New York Tech Researchers Win National Science Foundation Grants for AI Innovation
August 24, 2020
Two computer science researchers at New York Institute of Technology have received National Science Foundation (NSF) grants to help advance innovation in artificial intelligence (AI). One project seeks to enable machines to detect human emotions, as they occur in real life, by gathering data from multiple forms of human emotion, such as facial expression, body movement, gestures, and speech. The other project intends to design more efficient and secure AI deep learning accelerators that can reliably process and interpret extremely large-scale sets of data with little delay.
“These grants will enable our computer science faculty to perform cutting-edge research that is as important for the challenges they address as they are for the opportunities they afford New York Tech students and faculty collaborators at other leading universities,” said Babak D. Beheshti, Ph.D., NYIT College of Engineering and Computing Sciences dean.
Houwei Cao, Ph.D., assistant professor of computer science, investigates how machines can be taught to use enormous data sets to “recognize” a person’s emotions and respond accordingly. However, in real life, automatic emotion recognition is often complicated by spontaneous, subtle expressive behaviors that occur between humans and their environments. Such complications include background noise, music, overlapping voices, lighting, and partially covered faces, among others. For this reason, the approach is often most effective when multiple modalities, or forms of expression, are analyzed.
With a nearly $100,000 NSF grant, Cao will conduct a 12-month exploratory research project to address the challenges of understanding spontaneous emotions and imperfect audio and video signals in real-life versus controlled laboratory settings. The data collected will be used to develop a new multimodal emotion recognition system for real-world applications; the project is expected to lead to significant advances in the benchmarking of next-generation affective computing.
“Analysis and recognition of spontaneous emotion is a challenging task,” says Cao. “Systems that work well with acted emotion datasets in laboratory environments may not work well for real-world applications ‘in-the-wild.’ We aim to design an emotion recognition system for real-life human-computer interaction applications, such as spoken dialogue systems, which are computer systems that converse with a human with voice, and conversational AI devices that use speech recognition.”
The project also has the potential to make a broader impact on health care, particularly mental health care, where multimodal data used to sense and monitor a patient’s emotional state may be collected from wearable or mobile devices and incorporated into a health care tracking system.
The research project will also be instrumental in educating New York Tech undergraduate and graduate students, who can be involved through the Undergraduate Research and Entrepreneurship Program (UREP), the Research Experience for Undergraduate (REU) program, and via thesis projects.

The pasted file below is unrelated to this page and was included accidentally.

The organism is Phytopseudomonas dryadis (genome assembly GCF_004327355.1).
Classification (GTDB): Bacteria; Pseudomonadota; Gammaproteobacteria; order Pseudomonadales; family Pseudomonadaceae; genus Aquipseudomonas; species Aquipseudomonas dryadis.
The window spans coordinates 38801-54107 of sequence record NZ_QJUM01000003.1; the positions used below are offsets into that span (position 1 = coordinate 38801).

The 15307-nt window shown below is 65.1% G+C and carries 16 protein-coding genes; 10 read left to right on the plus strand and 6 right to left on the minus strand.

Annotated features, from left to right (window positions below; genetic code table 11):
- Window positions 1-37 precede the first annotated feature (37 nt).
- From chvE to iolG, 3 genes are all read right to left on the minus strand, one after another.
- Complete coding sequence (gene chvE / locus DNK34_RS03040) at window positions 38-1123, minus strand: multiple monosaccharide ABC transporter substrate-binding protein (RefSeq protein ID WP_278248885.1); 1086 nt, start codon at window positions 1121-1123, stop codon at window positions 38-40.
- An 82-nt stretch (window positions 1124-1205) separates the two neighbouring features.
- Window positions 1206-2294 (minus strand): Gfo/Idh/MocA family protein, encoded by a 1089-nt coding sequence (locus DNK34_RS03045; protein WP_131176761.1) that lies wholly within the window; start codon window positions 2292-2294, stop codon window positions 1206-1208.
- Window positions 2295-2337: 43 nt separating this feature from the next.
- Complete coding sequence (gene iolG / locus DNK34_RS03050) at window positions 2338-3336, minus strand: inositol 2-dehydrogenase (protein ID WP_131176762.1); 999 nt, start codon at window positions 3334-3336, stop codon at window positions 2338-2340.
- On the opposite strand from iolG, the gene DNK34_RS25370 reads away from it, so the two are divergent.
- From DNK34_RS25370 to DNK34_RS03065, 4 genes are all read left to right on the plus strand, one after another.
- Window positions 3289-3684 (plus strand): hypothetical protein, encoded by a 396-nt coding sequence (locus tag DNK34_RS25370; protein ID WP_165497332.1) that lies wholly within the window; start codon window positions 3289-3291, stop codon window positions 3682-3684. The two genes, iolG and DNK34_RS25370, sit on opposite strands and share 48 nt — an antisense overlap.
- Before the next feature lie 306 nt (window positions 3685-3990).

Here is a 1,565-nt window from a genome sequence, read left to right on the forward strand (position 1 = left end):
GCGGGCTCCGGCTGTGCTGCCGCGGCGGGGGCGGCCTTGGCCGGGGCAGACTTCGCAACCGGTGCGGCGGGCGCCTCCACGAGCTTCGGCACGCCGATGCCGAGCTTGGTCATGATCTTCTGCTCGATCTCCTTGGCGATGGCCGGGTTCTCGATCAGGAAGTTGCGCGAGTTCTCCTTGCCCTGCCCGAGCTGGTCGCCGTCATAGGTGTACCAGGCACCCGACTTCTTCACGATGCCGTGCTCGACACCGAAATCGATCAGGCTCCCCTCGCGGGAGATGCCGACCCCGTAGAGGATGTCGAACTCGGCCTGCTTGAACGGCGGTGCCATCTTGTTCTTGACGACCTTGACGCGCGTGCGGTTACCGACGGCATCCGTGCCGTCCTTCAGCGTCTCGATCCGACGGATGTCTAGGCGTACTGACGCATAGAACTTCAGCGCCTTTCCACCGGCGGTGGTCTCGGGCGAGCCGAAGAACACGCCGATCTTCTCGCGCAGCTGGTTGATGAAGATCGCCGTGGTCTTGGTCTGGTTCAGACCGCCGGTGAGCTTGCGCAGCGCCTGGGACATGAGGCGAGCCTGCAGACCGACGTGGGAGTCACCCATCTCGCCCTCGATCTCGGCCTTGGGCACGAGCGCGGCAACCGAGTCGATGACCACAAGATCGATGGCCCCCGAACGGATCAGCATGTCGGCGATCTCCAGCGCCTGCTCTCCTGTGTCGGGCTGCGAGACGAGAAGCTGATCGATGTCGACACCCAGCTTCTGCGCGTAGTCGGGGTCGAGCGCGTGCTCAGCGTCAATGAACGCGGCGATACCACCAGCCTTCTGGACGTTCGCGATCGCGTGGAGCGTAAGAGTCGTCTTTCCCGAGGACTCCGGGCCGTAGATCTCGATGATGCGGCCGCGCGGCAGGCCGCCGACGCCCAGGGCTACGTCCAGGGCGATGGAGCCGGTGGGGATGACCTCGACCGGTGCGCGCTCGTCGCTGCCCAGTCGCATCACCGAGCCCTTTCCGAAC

Supported by a $60,000 NSF grant, Jerry Cheng, Ph.D., assistant professor of computer science, is leading a research team, which includes experts from Rutgers University, Temple University, and Indiana University, that aims to design optimized, reliable AI accelerators that will interpret extremely large-scale deep-learning computations and models.
“Existing research has shown that large-scale data from various sources with high-resolution sensing or large-volume data-collection capabilities can significantly improve the performance of deep-learning approaches,” said Cheng. “However, today's state-of-the-art hardware and software do not provide sufficient computing capabilities and resources to ensure accurate deep-learning performance in a timely manner when using extremely large-scale data. The project develops a scalable and robust system that includes a new low-cost, secure, deep-learning hardware-accelerator architecture and a suite of large-data-compatible deep-learning algorithms.” Cheng said that New York Tech graduate research assistants will be actively involved in the project.
Deep learning is a type of machine learning that uses neural networks, or algorithms, loosely modeled after the human brain in order to recognize patterns. The neural networks detect sensory information, such as images, sound, and text, and store this layered data in numeric form. Like the human brain, each time the machine repeats a task, the layers become more fine-tuned and results improve. However, few existing deep learning processing machines, known as AI accelerators, have been designed to ensure that very large-scale sets of data are accurately processed in a timely manner.
The research team’s prototype will be specially designed to process the complicated datasets with low power consumption, a challenge faced by current deep learning processors. To help protect the neural network data, the team will also design innovative in-memory encryption schemes. In addition, they will develop data-modeling and statistical-learning algorithms to further reduce the costs associated with processing these huge data sets.
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